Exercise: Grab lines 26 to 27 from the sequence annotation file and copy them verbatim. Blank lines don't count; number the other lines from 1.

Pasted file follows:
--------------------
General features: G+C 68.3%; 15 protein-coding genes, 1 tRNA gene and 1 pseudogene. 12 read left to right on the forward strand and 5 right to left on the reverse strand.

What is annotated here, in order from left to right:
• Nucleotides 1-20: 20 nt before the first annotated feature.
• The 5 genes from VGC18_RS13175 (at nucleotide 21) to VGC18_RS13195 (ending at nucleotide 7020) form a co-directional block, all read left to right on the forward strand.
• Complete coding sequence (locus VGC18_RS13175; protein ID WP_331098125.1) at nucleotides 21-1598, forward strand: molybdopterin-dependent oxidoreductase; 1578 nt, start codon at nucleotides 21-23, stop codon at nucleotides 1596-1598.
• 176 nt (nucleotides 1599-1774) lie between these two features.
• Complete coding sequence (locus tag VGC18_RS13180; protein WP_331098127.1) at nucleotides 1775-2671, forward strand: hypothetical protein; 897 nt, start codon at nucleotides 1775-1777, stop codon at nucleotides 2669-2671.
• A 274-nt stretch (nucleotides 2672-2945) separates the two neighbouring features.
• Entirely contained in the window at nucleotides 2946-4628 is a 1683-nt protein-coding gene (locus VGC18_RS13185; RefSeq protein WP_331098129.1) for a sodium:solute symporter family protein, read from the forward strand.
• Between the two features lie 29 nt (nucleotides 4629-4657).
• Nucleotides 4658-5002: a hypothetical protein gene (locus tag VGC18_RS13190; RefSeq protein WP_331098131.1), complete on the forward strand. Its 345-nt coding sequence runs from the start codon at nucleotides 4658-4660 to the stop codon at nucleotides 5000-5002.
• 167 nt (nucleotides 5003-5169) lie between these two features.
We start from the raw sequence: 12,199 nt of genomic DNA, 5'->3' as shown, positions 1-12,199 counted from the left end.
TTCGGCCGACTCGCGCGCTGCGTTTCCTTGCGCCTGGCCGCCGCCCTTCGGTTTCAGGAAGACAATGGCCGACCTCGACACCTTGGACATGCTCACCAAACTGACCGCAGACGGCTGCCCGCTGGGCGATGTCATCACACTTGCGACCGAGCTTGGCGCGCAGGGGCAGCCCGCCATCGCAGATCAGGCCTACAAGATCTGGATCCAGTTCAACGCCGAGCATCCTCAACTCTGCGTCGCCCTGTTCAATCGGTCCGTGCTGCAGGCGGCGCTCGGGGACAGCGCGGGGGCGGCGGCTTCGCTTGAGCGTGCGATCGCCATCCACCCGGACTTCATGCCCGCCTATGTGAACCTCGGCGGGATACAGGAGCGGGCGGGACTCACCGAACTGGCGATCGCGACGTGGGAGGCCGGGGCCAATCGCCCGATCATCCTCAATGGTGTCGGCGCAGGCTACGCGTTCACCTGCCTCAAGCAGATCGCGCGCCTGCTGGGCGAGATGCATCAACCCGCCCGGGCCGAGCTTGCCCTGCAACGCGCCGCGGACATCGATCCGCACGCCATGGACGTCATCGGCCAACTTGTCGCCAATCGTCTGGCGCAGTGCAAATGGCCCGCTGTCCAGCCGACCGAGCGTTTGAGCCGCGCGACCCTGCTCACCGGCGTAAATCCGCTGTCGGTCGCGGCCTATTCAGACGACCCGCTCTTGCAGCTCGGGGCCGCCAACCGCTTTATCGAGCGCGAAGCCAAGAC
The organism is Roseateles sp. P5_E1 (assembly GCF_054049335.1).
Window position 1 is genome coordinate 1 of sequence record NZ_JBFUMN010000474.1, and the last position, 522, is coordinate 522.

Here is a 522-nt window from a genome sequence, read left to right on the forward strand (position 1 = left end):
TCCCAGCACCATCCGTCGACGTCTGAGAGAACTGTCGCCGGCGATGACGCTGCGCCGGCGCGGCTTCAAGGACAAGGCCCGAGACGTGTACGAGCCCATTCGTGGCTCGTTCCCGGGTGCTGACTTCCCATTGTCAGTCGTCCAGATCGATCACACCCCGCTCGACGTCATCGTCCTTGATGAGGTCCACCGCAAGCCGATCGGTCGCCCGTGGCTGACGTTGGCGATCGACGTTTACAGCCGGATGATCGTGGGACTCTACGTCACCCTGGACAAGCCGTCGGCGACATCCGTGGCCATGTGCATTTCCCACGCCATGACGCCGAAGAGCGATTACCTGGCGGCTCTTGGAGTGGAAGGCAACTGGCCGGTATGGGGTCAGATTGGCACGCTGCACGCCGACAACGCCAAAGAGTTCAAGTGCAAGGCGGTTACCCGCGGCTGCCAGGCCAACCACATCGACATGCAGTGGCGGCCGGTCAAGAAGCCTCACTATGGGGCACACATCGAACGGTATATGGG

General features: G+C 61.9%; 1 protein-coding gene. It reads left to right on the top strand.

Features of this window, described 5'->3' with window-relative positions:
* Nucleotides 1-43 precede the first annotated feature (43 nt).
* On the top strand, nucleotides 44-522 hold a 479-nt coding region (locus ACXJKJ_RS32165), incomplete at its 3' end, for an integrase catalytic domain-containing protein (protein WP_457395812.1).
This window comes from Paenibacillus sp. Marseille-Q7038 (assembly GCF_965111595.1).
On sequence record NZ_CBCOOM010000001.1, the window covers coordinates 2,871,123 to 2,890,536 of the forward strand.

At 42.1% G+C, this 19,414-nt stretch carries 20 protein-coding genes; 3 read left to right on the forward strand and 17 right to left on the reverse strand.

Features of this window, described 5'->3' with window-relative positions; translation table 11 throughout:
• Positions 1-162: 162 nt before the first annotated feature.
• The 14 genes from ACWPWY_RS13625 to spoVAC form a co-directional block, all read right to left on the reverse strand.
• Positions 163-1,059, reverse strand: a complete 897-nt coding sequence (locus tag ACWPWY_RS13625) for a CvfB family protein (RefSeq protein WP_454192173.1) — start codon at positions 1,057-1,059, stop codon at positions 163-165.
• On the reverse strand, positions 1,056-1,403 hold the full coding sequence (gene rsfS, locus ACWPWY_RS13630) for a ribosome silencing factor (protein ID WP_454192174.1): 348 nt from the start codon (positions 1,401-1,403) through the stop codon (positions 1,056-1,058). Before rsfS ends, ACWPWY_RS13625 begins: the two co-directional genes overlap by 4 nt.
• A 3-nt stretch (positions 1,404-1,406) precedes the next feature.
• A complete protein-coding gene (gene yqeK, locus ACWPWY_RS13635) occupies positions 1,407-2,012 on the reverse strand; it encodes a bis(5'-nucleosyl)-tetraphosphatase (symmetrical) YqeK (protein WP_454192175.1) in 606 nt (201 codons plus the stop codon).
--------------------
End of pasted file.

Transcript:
Features of this window, described 5'->3' with window-relative positions; translation table 11 throughout:
• Positions 1-162: 162 nt before the first annotated feature.